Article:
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Shared Motion : Follow up

From: Ingar Mæhlum Arntzen <ingar.arntzen@gmail.com>
Date: Thu, 18 Dec 2014 14:50:18 +0100
Message-ID: <CAOFBLLpthUb-rKFdWtfA9T+q05ON9qn11QtK2fA5ZGz5mb=g-g@mail.gmail.com>
To: public-web-and-tv <public-web-and-tv@w3.org>
Cc: Njål Borch <njaal.borch@gmail.com>, Dominique Hazael-Massieux <dom@w3.org>, François Daoust <fd@w3.org>
Dear IG members

Thank you all for your interest and assistance in identifying potential
relevance to W3C. Special thanks to Mark and Guiseppe for helpful
suggestion on how to proceed. See below for our comments.

As noted earlier we’d like to share a paper presenting the full argument
behind Shared Motion (see attachment)

Note: the paper is styled as a scientific paper - though it has not been
peer-reviewed or published anywhere else. We plan to make a proper
publication based on this later on, so feel free to share some comments.

Here’s a brief outline of the context of our proposal.

As very generously indicated by Paul Gausman (this list, 16.des 2014),
“distributed temporal control” has important implications for HTML5, for
the user experiences it can support as well as the systems that support
those user experiences.

Particularly, in the context of broadcasting, distributed temporal controls
address a wide array of issues and challenges;


   time-consistent presentation of live web-content from multiple sources

   synchronization of web-content with live broadcasts as well as on-demand

   switching between devices without losing the temporal context

   sharing temporal context with other people

   time-shifting of web content to match broadcast distribution delays

   collaborative viewing or authoring along common timelines

   time-sensitive recording of user input and crowd-sourced content

   monitoring of temporal navigation of viewers

   time-sensitive advertisement

   and more

To our knowledge, Shared Motion is the first mechanism proposed for
distributed temporal controls that meets central requirements of the Web
domain; simple usage, reliability, availability, precision, light-weight,
scalability, general-purpose, quick load, client-server architecture, etc.

We have been doing Web development using Shared Motion since 2010. Based on
this experience, we have identified sources of friction that keep Web
developers from leveraging the full value of this mechanism.

Our proposal then targets removal of those frictions. In particular, we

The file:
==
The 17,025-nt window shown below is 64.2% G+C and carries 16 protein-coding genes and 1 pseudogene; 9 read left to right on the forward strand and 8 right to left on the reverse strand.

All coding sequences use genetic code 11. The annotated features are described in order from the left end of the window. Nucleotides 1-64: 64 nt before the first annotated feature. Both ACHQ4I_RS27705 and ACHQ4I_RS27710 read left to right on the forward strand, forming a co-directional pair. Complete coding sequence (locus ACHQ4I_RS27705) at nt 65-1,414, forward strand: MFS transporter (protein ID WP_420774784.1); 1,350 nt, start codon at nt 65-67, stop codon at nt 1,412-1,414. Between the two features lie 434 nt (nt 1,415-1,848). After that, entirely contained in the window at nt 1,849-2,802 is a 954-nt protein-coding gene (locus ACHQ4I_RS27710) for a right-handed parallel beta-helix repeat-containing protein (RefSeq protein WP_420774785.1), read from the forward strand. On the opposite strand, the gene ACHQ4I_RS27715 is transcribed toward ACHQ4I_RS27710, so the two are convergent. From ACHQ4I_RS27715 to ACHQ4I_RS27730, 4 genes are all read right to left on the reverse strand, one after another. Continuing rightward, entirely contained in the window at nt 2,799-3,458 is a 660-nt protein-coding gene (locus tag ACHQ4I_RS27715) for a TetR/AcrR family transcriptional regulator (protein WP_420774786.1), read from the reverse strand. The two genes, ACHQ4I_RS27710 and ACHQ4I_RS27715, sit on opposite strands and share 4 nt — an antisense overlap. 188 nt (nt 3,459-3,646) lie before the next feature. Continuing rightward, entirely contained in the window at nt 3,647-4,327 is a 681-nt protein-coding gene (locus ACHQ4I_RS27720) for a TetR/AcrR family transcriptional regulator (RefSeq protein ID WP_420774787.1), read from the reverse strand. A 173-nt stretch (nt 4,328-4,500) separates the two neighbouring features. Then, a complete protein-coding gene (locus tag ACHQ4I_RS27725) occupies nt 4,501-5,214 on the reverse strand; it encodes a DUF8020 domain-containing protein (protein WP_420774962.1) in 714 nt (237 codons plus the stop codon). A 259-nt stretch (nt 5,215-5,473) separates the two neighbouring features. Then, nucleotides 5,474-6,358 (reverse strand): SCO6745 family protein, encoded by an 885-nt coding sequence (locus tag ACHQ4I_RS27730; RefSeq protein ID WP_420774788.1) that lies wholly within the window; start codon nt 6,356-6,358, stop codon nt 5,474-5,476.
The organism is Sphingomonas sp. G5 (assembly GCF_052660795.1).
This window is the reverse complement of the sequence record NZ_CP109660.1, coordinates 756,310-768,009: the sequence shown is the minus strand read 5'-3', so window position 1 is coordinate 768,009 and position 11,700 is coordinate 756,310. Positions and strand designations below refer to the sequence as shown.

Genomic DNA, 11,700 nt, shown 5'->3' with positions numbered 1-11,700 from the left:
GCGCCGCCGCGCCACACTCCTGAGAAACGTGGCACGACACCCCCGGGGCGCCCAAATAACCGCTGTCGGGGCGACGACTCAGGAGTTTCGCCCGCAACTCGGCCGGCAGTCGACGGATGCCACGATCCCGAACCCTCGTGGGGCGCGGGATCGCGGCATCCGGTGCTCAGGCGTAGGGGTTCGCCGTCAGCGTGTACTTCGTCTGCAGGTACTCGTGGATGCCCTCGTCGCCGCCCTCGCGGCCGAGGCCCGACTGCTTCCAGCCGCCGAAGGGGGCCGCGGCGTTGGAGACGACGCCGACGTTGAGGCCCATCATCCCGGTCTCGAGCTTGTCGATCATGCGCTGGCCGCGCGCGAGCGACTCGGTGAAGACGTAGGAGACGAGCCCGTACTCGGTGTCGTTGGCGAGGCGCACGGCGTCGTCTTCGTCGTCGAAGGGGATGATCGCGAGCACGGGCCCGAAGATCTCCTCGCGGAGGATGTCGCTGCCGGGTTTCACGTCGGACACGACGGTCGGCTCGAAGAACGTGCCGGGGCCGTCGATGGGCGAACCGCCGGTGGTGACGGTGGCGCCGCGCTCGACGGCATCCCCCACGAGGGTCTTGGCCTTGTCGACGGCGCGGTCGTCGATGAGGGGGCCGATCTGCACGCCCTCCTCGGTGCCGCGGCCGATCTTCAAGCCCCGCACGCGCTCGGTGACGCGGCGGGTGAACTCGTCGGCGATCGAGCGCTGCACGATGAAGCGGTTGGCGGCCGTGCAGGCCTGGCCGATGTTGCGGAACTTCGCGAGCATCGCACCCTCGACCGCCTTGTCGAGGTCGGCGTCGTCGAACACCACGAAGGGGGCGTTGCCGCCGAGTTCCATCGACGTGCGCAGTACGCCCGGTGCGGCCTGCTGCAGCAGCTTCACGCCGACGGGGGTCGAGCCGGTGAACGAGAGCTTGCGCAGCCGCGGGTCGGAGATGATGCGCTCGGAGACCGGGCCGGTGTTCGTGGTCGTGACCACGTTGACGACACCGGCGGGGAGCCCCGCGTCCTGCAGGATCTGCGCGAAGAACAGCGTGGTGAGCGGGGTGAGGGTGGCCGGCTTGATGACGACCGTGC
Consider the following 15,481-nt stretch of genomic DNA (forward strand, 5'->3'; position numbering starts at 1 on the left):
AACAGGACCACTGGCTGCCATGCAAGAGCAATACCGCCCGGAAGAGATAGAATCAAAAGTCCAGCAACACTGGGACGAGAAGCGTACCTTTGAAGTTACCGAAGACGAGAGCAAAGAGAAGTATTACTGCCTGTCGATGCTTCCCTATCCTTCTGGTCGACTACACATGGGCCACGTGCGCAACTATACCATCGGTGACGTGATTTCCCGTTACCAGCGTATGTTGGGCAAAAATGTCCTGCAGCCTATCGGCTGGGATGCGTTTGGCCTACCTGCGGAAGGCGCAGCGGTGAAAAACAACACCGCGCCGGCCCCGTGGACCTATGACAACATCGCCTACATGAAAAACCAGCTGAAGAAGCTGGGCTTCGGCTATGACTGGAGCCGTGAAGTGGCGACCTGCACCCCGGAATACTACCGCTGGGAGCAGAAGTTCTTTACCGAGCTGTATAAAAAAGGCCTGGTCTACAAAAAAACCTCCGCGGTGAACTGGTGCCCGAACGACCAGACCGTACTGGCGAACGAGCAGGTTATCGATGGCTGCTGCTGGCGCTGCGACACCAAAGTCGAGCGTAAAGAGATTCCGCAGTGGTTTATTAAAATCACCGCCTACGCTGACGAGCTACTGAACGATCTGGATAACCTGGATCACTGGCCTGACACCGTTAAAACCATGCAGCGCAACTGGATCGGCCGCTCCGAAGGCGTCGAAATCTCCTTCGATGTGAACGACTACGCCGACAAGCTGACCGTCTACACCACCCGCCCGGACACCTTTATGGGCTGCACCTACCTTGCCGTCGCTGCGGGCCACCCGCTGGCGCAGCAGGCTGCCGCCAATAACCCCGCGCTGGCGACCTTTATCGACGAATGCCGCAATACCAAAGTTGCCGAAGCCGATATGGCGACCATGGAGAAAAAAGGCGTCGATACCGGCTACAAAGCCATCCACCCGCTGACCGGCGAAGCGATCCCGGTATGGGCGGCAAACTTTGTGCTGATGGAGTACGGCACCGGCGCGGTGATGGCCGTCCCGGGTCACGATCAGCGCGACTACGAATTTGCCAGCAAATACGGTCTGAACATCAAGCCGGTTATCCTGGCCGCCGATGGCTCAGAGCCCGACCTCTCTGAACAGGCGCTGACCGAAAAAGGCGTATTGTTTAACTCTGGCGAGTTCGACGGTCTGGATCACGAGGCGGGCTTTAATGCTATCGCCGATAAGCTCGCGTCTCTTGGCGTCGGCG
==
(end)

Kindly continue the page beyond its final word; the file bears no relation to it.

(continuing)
point to specific modification to the HTMLMediaController, HTMLMediaElement
and HTMLTrackElement, that, if implemented, would significantly improve
HTML5 as a platform for timing-sensitive multi-device applications.

So, our main proposal is not really concerned with the protocols supporting
Shared Motion, but with existing concepts in the HTML5 spec. (I apologise
for being unclear on this point before).

Concerning the first exchange with Guiseppe Pascale (15 des), we certainly
agree that Shared Motion does not require standardisation as protocol in
order to be available for Web developers. However, I personally quite like
the idea that the Web should include a mechanism for distributed temporal
control. This could even shift the way we perceive the Web from a
distributed system of hyperlinked documents, towards a distributed,
time-sensitive, hyperlinked rendering machine. Now, with Shared Motion as a
specific proposal for mechanism, there can at least be a debate.

And by the way. The protocols used to implement Shared Motion are strictly
client-server and based on existing Web technology, i.e.JSON over WebSocket
or HTTP. (I probably should have mentioned this earlier as well)

How to proceed

Reporting some of the issues with existing HTML elements in regards to
synchronisation as bugs sounds like a sensible idea, but it should likely
be backed by interested parties in order to motivate a serious discussion.
For potential standardisation of Shared Motion as an interoperable way to
handle distributed temporal control, a CG is likely a better option. There
already exists several existing groups with some relevance, e.g. Secondary
screen presentation, TV control, Timed Text, Web MIDI and Web Animation.
Secondary screen presentation and TV control, address distributed issues,
but adopt a very different approach. TimedText and WebAnimation are single
device, and Web MIDI is very tied to the MIDI protocol.

We think it would be a good idea to have a CG dedicated to distributed
temporal control. “Web-based Multi-device Timing Group” or something like
that. It would be great if such a group could grow out of the WebTVIG.

We also like Guiseppe’s suggestion to focus discussion on established
scenarios. We’ll follow up later with some thoughts and demonstrations on
how Shared Motion applies there.


Ingar Arntzen and Njål Borch

Received on Thursday, 18 December 2014 13:50:52 UTC

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